Walking in a place empty of people carries with it so much more than it should, don't you think? You go there to be alone, to think, or to try not to think, to get away from crowded malls, from tweets, emails, tv, and all of the things that you have to do. But take those things away and solitude seems like a finger pointing at you, singling out your foolishness. This is the beginning of the story of your disappearance, the story no one will know the truth of for a long time, exactly how the stranger leaped out of the woods and dragged you away. We hear too many of these stories, of hitchers on lonely highways, of overconfident solo hikers, or fading loners, or earnest adventurers who learned their lesson the hard way as they slowly starved alone in the middle of the wilderness. This was just a walk in a west-county park at dusk, and yet, its absolute emptiness, save for a fisherman so far way that he looked smaller than an eyelash, made it seem more like the opening scenes in a movie about the horrors of isolation. You're either punished for being by yourself, or left alone as punishment.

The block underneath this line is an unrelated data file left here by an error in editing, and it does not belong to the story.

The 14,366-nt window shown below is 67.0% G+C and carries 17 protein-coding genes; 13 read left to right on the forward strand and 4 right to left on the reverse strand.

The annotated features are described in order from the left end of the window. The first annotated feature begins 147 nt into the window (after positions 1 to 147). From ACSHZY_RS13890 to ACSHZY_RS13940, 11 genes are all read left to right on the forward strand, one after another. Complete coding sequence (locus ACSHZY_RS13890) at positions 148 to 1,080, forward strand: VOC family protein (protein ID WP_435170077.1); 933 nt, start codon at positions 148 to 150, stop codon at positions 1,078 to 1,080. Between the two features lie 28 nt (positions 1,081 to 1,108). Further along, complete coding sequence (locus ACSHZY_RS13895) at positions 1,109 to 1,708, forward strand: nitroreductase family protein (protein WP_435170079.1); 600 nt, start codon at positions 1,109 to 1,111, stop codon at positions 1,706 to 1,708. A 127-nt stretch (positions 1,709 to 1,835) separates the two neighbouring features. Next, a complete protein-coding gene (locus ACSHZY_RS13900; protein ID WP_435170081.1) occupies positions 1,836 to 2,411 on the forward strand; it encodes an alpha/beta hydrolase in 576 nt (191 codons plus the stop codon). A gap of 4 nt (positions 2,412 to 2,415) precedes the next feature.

Do men feel this way? Or is it particular to women, filled with all these stories of kidnapping and peril, starting with Little Red Riding Hood? Our growing up is clogged with cautionary tales. Why else would a true-life story of a woman hiking the Pacific Crest Trail alone be so intriguing to us?
But it's so beautiful here alone. I understand why you need to be smart, to chose your where and whens. I understand why we need to share, I understand that completely. But there are times when you have to be by yourself to see, to hear, to really be where you are.
I don't think I would ever want to give this up for safety in a locked house.